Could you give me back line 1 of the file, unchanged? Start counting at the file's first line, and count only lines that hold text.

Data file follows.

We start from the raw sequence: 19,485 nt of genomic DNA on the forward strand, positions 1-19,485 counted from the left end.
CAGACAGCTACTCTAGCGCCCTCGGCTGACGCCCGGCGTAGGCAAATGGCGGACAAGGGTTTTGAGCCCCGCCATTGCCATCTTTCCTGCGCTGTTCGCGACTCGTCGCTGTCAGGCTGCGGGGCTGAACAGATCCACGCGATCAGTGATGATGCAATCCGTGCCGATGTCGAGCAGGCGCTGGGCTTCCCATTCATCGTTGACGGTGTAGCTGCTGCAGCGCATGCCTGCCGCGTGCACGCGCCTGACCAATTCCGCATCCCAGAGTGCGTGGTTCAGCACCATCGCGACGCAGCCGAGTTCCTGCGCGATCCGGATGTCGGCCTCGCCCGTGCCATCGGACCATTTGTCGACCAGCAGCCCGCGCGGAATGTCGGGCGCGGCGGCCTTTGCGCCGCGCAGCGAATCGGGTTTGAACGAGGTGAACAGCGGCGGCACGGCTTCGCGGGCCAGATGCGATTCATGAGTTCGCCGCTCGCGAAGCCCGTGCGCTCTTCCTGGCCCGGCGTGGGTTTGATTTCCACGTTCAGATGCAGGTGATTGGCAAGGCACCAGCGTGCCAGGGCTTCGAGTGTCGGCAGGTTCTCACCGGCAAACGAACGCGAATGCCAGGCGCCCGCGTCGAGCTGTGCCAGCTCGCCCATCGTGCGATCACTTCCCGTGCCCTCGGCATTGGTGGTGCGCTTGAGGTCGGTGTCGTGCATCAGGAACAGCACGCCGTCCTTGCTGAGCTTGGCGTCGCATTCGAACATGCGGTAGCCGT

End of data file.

We start from the raw sequence: 19,485 nt of genomic DNA on the forward strand, positions 1-19,485 counted from the left end.